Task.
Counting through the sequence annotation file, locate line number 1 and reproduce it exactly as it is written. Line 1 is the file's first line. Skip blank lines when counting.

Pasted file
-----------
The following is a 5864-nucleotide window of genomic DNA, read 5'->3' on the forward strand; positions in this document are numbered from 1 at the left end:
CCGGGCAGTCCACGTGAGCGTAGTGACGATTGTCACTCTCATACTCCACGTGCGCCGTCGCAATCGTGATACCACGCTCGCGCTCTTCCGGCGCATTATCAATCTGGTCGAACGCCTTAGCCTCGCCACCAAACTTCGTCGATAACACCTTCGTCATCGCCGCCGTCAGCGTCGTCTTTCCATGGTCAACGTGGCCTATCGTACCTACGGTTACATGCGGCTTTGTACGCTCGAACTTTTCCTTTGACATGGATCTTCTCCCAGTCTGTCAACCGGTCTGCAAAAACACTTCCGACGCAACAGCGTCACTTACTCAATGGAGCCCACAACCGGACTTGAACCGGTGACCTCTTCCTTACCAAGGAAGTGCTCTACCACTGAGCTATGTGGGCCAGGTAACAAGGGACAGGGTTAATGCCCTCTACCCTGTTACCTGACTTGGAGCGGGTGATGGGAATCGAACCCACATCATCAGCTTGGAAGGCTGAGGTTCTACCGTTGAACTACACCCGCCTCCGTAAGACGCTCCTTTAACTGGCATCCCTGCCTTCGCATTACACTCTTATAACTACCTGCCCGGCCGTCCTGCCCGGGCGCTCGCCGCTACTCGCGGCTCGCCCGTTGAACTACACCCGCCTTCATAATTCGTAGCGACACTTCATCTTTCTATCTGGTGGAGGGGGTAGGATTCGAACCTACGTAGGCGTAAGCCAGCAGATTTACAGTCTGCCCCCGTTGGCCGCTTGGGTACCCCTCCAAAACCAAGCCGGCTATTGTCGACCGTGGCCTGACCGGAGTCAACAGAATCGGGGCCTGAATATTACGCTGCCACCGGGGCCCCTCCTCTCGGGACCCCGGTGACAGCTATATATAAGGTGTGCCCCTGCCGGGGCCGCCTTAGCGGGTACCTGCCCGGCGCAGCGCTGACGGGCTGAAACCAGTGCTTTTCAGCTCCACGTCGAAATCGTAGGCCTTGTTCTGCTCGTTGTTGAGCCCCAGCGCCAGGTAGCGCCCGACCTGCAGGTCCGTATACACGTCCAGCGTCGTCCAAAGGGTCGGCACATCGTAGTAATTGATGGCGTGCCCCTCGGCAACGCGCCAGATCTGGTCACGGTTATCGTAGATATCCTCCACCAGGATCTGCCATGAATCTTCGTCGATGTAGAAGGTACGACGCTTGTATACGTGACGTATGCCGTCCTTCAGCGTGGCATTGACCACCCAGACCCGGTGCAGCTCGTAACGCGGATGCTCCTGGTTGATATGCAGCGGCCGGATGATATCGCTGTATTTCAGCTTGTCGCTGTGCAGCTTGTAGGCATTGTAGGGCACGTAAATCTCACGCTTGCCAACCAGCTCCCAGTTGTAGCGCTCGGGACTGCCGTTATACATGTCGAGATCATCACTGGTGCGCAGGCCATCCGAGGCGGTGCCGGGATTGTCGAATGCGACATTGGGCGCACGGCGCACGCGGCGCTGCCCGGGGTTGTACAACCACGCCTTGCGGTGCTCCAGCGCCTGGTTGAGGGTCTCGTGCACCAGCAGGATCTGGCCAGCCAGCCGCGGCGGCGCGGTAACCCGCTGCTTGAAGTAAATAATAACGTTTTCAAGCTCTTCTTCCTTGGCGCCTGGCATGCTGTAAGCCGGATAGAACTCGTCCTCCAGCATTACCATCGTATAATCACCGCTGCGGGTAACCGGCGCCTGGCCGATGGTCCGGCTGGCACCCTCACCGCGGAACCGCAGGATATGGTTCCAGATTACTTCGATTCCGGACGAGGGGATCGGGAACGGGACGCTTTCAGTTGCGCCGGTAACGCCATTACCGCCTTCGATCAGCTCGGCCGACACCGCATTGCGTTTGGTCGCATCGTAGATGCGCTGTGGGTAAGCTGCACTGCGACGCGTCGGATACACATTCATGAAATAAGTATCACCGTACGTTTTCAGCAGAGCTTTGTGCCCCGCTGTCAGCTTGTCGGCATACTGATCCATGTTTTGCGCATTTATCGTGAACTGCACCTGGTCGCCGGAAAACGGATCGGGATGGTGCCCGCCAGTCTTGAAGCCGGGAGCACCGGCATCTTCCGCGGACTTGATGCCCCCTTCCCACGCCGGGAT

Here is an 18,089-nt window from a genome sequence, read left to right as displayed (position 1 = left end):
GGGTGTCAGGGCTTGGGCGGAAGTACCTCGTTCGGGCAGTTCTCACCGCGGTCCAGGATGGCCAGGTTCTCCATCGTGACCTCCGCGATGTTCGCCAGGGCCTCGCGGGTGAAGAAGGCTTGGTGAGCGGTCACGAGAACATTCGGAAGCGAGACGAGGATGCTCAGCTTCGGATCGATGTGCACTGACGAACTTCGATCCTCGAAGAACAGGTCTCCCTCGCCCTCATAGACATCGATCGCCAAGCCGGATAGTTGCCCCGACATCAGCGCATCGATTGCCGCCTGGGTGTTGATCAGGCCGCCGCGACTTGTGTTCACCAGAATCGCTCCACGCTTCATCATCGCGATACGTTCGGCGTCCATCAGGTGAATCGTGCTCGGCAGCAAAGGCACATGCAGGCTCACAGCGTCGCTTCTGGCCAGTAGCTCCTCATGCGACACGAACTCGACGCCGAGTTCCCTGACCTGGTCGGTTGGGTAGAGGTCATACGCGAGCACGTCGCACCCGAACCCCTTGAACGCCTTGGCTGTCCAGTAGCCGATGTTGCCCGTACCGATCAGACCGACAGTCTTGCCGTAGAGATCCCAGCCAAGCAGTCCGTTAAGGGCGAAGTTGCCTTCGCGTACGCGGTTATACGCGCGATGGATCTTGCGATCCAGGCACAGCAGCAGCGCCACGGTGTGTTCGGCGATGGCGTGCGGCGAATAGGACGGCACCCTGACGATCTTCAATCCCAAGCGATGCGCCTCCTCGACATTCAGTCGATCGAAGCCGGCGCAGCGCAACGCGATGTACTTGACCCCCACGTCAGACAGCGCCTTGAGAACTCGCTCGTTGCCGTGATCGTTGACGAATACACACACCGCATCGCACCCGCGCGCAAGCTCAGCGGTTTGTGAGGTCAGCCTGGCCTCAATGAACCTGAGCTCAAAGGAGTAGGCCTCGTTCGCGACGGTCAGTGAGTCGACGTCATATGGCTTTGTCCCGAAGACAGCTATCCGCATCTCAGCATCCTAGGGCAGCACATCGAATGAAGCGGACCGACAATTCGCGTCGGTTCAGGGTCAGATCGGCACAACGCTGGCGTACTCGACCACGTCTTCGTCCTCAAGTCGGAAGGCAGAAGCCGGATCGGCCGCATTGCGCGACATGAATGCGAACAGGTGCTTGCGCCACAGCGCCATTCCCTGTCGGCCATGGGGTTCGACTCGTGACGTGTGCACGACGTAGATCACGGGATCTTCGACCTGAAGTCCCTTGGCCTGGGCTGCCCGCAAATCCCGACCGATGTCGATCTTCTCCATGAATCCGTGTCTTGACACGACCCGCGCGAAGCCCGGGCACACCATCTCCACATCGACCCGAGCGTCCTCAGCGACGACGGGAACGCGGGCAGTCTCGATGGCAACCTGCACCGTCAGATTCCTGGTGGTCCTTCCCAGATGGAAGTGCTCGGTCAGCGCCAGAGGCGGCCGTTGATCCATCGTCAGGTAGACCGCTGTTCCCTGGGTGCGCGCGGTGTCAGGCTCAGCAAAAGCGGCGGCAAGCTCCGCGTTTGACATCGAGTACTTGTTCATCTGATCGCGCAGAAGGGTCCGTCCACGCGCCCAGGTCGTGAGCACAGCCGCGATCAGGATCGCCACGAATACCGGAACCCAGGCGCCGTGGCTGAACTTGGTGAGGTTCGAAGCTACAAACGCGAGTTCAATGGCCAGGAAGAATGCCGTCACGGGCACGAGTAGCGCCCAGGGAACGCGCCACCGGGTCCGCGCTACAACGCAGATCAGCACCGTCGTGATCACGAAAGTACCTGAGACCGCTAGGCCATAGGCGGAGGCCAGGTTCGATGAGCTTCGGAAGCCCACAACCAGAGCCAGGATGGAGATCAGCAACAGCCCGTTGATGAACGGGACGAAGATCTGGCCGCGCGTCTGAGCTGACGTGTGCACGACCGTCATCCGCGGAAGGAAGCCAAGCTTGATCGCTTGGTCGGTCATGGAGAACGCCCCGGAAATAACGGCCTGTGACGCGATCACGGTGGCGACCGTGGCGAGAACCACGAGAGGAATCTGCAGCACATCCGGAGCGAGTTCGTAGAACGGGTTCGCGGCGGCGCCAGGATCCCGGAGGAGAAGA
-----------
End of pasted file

The following is a 5864-nucleotide window of genomic DNA, read 5'->3' on the forward strand; positions in this document are numbered from 1 at the left end: